Perhaps to move us more into the golden mean, we can ask ourselves, “why not?”
This slight change in the question lets us bring together Jewish practice and core values. What would be the criteria for not saying a blessing after we eat? It does not offend egalitarianism, it does not threaten justice or kindness, it does not sever us from our people or any people. The same way of thinking can be applied to many questions of Jewish life:
Why not pray when someone is sick?
Why not make Shabbat a priority?
Why not learn Torah or study more?
Sometimes we may have values-based reasons to refrain from a traditional religious practice. Asking “why not?” is an adjustment in questioning that lets us hold up the tradition while ensuring it does not violate our ethics and principles as Reform Jews.
The parashah goes on to tell of Miriam’s death and Aaron’s death, both of which presumably require those who touched them to utilize the waters of the parah adumah on the third and seventh days — days significant for shiva. There are many reasons we can give for why it is helpful to observe mourning rituals, but again the question may better be asked from the assumption that they are already worthwhile: why not follow them?
The parah adumah ultimately reminds us that not everything needs a rational explanation for it to have important meaning in Jewish life.
1. David L. Lieber. sr. ed.; Elliot Dorff, Susan Grossman, Halakha L’ma’aseh eds., Etz Hayim, (NY: Rabbinical Assembly, 2001), p 882
2. Bamidbar Rabbah 19:8; Nehama Leibowitz, Studies in Bamidbar, Eliner Library Joint Authority for Jewish Zionist Education in the Diaspora 1993, p 235
Rabbi Vered L. Harris, RJE is the spiritual leader of Temple B'nai Israel in Oklahoma City, OK. She appreciates how our ancient texts continue to speak to our modern experiences.
"You know all the hardships that have befallen us.... Allow us, then, to cross your country.... We will keep to the beaten track.... We ask only for passage on foot.” But they replied, "You shall not pass through!”.... So Edom would not let Israel cross their territory.... ” (Numbers 20:14-21)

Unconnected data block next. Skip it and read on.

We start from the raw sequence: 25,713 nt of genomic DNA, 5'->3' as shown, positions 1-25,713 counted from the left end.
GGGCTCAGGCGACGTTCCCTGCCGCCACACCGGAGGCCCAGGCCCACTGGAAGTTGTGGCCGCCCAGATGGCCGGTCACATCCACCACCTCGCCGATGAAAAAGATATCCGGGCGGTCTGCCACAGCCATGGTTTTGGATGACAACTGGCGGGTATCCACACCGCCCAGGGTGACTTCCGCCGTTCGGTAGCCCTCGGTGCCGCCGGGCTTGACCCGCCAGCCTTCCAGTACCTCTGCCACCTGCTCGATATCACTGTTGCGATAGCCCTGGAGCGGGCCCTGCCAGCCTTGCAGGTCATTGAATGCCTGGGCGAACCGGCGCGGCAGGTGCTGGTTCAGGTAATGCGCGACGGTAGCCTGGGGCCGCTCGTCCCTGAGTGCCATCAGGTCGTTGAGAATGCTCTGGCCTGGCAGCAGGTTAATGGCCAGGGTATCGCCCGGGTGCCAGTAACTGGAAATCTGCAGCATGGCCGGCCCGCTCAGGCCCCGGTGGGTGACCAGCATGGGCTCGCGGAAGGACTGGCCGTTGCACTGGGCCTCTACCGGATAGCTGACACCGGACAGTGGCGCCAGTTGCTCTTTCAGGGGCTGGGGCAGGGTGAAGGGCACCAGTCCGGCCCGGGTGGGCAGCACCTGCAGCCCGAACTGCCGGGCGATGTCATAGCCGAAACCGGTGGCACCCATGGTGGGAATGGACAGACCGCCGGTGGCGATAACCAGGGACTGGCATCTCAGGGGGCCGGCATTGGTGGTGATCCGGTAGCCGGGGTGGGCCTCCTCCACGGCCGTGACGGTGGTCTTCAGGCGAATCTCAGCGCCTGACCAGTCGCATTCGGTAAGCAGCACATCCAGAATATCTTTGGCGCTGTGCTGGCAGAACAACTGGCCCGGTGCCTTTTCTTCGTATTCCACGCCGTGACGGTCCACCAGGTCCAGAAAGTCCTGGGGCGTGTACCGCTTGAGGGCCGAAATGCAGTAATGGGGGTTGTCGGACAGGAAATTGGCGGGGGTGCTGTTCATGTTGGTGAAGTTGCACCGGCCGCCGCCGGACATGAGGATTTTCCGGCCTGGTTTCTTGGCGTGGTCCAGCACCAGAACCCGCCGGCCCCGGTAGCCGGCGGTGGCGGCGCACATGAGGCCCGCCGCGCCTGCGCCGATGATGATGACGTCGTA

In Parashat Chukat we are reminded of the difficulties that our ancestors encountered during their passage through the wilderness. We learn that Miriam has died (Numbers 20:1) and Moses has little time to mourn. Immediately he must deal with the thirsty Israelites clamoring for water and complaining about their fate. He loses his temper and as a result he and Aaron are deprived of their opportunity to enter the Land of Israel (Numbers 20:10-12). But his responsibilities do not end there. He still must lead the people to the entrance of the Promised Land. In this effort he attempts to reason with the King of Edom, hoping to peaceably pass through on the most direct route, but he is turned away.
Now God commands him to climb Mount Hor and prepare his brother Aaron for death. It is hard to imagine the sadness Moses, Aaron, and Eleazar must have felt as Moses stripped Aaron of his priestly clothing before Aaron's death on the mountain. After a month of intense mourning Moses and the people set off again, to face more challenges (Numbers 20:22-29).
In our tradition, the Exodus from Egypt has solidified our strong identification with the stranger and their need for protection. Here in Chukat, this story of wandering in the wilderness also increases our empathy for the refugee, separated from family, desperate and in need of assistance. It is hard for us to imagine what they have experienced on their journey but our Torah teaches us to let them in.
Rabbi Ann Landowne is the rabbi at Temple Beth- El, Geneva, NY.
Chukat, Numbers 19:1−22:1
The Torah: A Modern Commentary, pp. 1,145−1,164; Revised Edition, pp. 1,022−1,042
The Torah: A Women’s Commentary, pp. 915–936
Haftarah, Judges 11:1-33
The Torah: A Modern Commentary, pp. 1,268-1,271 Revised Edition, pp. 1,043-1,046